Group photo at the NIAS offices in Vietnam. Photo: ILRI.

Successful improved smallholder poultry systems in Cambodia and Vietnam spur expansion

The mid-term review of the International Livestock Research Institute (ILRI)-led Asian Chicken Genetics Gains (AsCGG) project has shown it has successfully improved smallholder poultry systems in Cambodia and Vietnam. Now, the Australian Centre for International Agricultural Research (ACIAR) has granted funding to expand the project to Pacific countries.

Thanks to AsCGG’s success and scalability, ACIAR provided further funding of USD 5 million to expand the project to several countries in the Pacific. Scoping studies are already underway in Tonga, the Solomon Islands and Samoa.

Launched in 2021 and currently implemented in Cambodia, Myanmar and Vietnam, AsCGG increases farmers' access to locally acceptable, adapted and highly productive chickens, and makes available new, proven technologies to expand chicken production. These technologies improve the performance of the locally adapted and farmer's preferred chickens through selective breeding. The technologies are packaged to encompass breed, appropriate feed, health and biosecurity actions.

In February 2024, AsCGG conducted a mid-term review meeting in Cambodia and Vietnam along with local organizations such as the National Animal Health and Production Research Institute (NAHPRI) and the National Institute of Animal Sciences (NIAS), along with farmers and representatives from livestock development organizations. This review was carried out by Anna Okello (ACIAR), Siaka Diarra (AsCGG), and others to evaluate the project’s value in enhancing livelihood outcomes in southeast Asia. 

Asian Chicken Genetic Gains (AsCGG) project mid-term review meeting at National Animal Health and Production Research Institute (NAHPRI), February 2024 (photo credit: ILRI/Hoa Hoang).
Review meeting at National Animal Health and Production Research Institute (NAHPRI) (ILRI/Hoa Hoang).

The review consisted of a mix of presentations, field visits to farmers in both Cambodia and Vietnam, and formal and informal discussions with the project team and partners. 

According to the ILRI’s Deputy Director General, Siboniso Moyo, ‘This midpoint review was an important moment for reflection, identifying areas for improvement, and strategizing for the remainder of the project period.’


In Cambodia, activities began with meetings between ILRI, NAHPRI and other stakeholders in Phnom Penh. The review team then travelled to farms in Cambodia’s Takeo Province to witness the tangible impacts produced by three established nuclear breeding flocks of native Skouy chickens.

A chicken breeding site in Cambodia (photo: Terry Amaya/ILRI).

A chicken breeding site in Cambodia (photo: Terry Amaya/ILRI).

The review team recommended considering the growing demand for poultry feed and strategies to build further capacity for farmers in nutrition, such as:

'Encouraging Cambodian farmers to diversify their commercial feed sources by incorporating locally available ingredients such as agricultural by-products and forages. These could include waste from the starch industry (leftover materials from processing raw materials like wheat and rice) and the use of pulp and peels, which reduce the quantity of conventional energy sources, or potentially through the fledgling insect feed industry in Cambodia.’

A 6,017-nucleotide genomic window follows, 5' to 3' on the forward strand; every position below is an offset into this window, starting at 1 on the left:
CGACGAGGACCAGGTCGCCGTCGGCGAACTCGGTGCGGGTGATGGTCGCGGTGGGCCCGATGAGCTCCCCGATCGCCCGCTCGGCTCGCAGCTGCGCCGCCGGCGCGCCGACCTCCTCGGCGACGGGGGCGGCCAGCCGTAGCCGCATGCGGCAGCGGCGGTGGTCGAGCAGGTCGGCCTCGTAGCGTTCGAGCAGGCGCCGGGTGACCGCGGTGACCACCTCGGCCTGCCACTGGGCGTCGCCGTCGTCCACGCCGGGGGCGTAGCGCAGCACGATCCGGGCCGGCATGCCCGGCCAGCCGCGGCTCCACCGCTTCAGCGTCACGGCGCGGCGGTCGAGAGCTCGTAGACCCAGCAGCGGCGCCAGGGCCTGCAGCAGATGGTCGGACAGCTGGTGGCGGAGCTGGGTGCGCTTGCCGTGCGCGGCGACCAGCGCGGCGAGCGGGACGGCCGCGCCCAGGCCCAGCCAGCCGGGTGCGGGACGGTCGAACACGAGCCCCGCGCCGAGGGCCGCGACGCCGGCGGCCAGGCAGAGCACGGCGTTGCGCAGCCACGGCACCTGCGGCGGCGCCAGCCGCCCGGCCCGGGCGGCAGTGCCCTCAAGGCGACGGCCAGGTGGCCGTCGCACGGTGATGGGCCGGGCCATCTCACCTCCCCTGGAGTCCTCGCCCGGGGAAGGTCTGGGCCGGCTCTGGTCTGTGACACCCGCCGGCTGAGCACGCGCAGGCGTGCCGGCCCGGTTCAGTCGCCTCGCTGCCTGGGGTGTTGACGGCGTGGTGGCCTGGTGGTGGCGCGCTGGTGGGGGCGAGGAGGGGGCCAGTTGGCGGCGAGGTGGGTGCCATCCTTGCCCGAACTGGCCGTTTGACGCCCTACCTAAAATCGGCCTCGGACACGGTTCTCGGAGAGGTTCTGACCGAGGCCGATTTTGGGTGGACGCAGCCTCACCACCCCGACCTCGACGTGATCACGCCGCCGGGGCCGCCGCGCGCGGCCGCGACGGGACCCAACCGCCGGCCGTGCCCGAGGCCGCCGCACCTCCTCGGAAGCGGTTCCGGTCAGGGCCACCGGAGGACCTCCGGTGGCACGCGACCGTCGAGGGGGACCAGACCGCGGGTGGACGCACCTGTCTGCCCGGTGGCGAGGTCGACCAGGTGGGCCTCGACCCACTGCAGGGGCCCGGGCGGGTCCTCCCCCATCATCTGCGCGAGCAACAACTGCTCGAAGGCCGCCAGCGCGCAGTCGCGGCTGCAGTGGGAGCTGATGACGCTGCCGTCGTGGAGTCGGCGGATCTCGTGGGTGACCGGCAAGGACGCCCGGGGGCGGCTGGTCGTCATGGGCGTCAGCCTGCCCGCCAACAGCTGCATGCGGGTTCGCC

In Vietnam, the review team met with stakeholders including NIAS director general Pham Cong Thieu, and NIAS deputy director general Ngo Thi Kim Cuc. The team found that work is already underway to improve chicken production through the importation and subsequent field and station testing of four exotic chicken species: the Sazsoli Red, Novogen, Tetra H and Tetra tint. 

Following meetings in Hanoi, the team and stakeholders visited farmers and other partners in Hoa Binh Province to discuss challenges and opportunities in the poultry sector. The review team’s recommendations for the country focused on breeding, specifically on crossbreeding, which is an important part of enhancing chicken productivity in Vietnam. 

Asian chicken genetic gains project
Site visit in Hoa Binh Province, Vietnam (ILRI/Hoa Hoang).

‘There is a need to maintain genetic diversity of indigenous chicken populations to preserve unique traits, and poultry adaptability to changing environmental conditions,’ said the reviewers.

Looking forward

The review found that despite activities in the first two years being limited by the COVID-19 pandemic, all activities scheduled for the first year were completed to a high standard, and those for years 2-4 had made good progress. Engagement with farmers was deemed excellent. The review also found that public and private stakeholders in Cambodia and Vietnam highly valued the project. 

Moyo stated that ‘insights and lessons learned from both Cambodia and Vietnam will contribute to ILRI’s global poultry development efforts under the Tropical Poultry Genetics Solutions (TPGS) project.’

By the end of AsCGG, Cambodia and Vietnam will have made significant contributions to the knowledge and production of sustainable native chicken breeds.

Asian Chicken Genetic Gains (AsCGG) project in Cambodia
Asian Chicken Genetic Gains (AsCGG) project team site visit in Takeo Province, Cambodia (ILRI/Hoa Hoang).



For more information on ILRI’s Livestock Genetics visit:

For more information on Tropical Poultry Genetics Solutions (TPGS) visit:

To read more about ACIAR please visit: